22. Avatar
    Aaron
    | Reply

    Hello, I bought a pair of these shocks for my Banshee and they feel sooo WEAK. Decided to check the gas pressure…. There wasn’t any. What is the recommended amount of gas for these to be filled with? I weight 250.

    • Chris
      Chris
      | Reply

      Hi Aaron,

      I’d go with at least 100psi. If the springs are too soft, it won’t likely improve that much though.

      Good luck,
      Chris

  23. Avatar
    Keith
    | Reply

    can you rebuild the 400mm shocks?

    • Chris
      Chris
      | Reply

      Hi Keith!

      Yes I can. Info can be found here.

  24. Avatar
    Robert Bitetto
    | Reply

    Hello
    Do you and can you rebuild a pair of vintage reservoir Fox shocks which are currently on my 1982 gsx suzuki katana 1000 sz ? Thank you
    Robert

    • Chris
      Chris
      | Reply

      Hi Robert,

      You are probably best off sending those back to Fox or one of their authorized service centers. They will be best suited to service those shocks as I don’t carry Fox parts and am not really setup to work on their units.

      Thanks,
      Chris

  25. Avatar
    pablo medina
    | Reply

    hello chris!!! im looking to purchase a pair of these from you…! im at a loss, i want to install on a harley sportster, the bike currently has 13.25, would the 13.5 work??? do you know if they fit??? thanks!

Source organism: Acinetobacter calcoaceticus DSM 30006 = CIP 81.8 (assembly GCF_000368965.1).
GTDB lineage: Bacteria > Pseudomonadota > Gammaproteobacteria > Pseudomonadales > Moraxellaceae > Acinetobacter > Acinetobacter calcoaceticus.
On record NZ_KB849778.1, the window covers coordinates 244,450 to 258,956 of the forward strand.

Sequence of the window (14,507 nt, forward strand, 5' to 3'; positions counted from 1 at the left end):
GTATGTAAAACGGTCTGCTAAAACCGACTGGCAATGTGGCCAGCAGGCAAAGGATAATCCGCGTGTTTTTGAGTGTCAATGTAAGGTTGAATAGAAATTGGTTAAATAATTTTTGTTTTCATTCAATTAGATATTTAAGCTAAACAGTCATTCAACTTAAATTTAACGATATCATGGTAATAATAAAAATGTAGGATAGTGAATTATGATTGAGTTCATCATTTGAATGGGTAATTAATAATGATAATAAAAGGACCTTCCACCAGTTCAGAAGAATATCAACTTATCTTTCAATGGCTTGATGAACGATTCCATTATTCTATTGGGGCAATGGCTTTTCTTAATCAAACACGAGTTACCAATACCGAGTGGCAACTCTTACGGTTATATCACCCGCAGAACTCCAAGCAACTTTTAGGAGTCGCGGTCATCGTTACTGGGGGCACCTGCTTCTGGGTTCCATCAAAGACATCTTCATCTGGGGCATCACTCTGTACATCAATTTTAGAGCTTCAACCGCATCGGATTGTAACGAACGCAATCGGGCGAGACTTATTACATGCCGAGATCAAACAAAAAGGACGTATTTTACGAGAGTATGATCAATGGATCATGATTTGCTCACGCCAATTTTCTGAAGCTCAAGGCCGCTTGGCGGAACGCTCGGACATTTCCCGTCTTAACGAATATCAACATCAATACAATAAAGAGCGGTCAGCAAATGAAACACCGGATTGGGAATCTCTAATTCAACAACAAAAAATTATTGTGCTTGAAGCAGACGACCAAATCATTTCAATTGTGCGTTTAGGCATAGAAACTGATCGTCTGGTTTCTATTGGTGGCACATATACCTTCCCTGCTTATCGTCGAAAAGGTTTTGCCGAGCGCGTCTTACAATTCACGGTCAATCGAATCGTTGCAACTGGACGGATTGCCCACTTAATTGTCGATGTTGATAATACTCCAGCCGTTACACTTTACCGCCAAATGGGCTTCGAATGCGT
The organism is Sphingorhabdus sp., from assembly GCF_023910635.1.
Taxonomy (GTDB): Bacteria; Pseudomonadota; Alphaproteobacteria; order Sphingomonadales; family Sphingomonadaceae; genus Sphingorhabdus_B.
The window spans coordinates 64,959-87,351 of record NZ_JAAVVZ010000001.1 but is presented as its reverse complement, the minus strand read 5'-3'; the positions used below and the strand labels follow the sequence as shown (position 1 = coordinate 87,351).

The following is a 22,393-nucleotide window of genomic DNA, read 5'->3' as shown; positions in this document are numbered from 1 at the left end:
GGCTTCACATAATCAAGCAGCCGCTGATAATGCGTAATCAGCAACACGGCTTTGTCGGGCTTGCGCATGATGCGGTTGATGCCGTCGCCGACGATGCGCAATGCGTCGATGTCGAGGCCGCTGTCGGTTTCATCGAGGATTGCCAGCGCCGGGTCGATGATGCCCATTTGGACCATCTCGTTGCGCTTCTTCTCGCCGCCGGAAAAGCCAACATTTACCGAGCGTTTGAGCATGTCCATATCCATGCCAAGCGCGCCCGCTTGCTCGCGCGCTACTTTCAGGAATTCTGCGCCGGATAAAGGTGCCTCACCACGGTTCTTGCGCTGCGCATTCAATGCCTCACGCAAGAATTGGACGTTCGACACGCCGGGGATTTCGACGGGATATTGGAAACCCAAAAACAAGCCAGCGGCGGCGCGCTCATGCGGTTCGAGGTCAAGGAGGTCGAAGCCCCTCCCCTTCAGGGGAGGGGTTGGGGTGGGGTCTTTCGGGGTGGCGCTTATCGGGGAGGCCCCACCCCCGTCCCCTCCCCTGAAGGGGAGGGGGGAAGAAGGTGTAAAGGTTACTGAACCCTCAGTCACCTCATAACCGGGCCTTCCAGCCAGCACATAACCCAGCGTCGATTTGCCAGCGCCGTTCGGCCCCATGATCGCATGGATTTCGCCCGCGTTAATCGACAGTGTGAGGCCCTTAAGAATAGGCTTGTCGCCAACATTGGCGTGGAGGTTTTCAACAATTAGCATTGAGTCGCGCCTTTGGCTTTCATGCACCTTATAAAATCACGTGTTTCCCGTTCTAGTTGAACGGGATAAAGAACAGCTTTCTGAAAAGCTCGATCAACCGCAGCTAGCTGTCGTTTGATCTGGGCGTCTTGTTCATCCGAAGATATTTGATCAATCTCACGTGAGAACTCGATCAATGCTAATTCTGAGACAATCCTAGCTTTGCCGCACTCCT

• Chris
      Chris
      | Reply

      Hi Pablo!

      I have sold these to a few Sporster riders. The 13.5 inch shock will work, though you will of course raise the bike .25″. I believe the Sportster requires a eyelet lower mount, though you may want to check that. I do not know what size bushings the bike requires, so you might want to consider that as well.

      Regards,
      Chris

  26. Avatar
    Nick
    | Reply

    Hi Chris,
    I am getting a set of 320 for a 2007 ninja 250. I only need one but I guess we could do both that way I have an extra. Are you still rebuilding these?

    • Chris
      Chris
      | Reply

      Hi Nick!

      The ninja has a rising rate suspension with an unknown (to me) motion ratio. This means that a dual shock package like the standard RFY are not really appropriate for the bike. There is a monoshock model available but i have never serviced one.

      Thanks,
      Chris

  27. Avatar
    Darin
    | Reply

    Hi there…I have a more unusual request than what you may be used to seeing.